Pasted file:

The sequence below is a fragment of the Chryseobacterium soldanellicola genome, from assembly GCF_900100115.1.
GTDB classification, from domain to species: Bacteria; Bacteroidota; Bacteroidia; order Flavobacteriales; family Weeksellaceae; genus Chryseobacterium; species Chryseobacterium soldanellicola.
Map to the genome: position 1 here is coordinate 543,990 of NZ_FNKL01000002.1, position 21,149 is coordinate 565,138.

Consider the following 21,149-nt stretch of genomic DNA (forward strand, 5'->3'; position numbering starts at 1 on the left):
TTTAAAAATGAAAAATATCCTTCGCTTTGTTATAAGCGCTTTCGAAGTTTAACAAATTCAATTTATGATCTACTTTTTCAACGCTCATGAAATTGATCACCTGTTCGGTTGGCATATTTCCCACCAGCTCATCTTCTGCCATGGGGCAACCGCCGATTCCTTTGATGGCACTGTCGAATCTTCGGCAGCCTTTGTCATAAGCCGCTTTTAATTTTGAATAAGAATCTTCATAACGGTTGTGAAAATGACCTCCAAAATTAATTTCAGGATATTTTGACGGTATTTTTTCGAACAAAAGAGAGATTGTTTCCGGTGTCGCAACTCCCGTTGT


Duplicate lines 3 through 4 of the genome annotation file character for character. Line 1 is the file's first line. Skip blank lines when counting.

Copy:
Map to the genome: position 1 here is coordinate 543,990 of NZ_FNKL01000002.1, position 21,149 is coordinate 565,138.

Consider the following 21,149-nt stretch of genomic DNA (forward strand, 5'->3'; position numbering starts at 1 on the left):